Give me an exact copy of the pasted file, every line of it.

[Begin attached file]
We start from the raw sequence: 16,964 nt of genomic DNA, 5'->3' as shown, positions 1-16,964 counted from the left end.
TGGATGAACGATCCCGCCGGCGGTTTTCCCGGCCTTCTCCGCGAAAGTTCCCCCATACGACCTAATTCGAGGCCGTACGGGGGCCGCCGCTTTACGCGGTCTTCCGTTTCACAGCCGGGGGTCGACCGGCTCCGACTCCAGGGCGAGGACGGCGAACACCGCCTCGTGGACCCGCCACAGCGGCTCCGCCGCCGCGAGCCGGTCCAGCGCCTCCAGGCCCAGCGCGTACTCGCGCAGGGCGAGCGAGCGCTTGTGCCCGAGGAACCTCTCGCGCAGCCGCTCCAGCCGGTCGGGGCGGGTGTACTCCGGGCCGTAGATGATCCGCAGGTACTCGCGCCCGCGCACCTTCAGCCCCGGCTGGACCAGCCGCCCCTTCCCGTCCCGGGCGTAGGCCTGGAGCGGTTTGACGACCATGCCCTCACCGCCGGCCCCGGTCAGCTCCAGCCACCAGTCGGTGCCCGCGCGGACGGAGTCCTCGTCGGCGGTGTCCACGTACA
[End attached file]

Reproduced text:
We start from the raw sequence: 16,964 nt of genomic DNA, 5'->3' as shown, positions 1-16,964 counted from the left end.
TGGATGAACGATCCCGCCGGCGGTTTTCCCGGCCTTCTCCGCGAAAGTTCCCCCATACGACCTAATTCGAGGCCGTACGGGGGCCGCCGCTTTACGCGGTCTTCCGTTTCACAGCCGGGGGTCGACCGGCTCCGACTCCAGGGCGAGGACGGCGAACACCGCCTCGTGGACCCGCCACAGCGGCTCCGCCGCCGCGAGCCGGTCCAGCGCCTCCAGGCCCAGCGCGTACTCGCGCAGGGCGAGCGAGCGCTTGTGCCCGAGGAACCTCTCGCGCAGCCGCTCCAGCCGGTCGGGGCGGGTGTACTCCGGGCCGTAGATGATCCGCAGGTACTCGCGCCCGCGCACCTTCAGCCCCGGCTGGACCAGCCGCCCCTTCCCGTCCCGGGCGTAGGCCTGGAGCGGTTTGACGACCATGCCCTCACCGCCGGCCCCGGTCAGCTCCAGCCACCAGTCGGTGCCCGCGCGGACGGAGTCCTCGTCGGCGGTGTCCACGTACA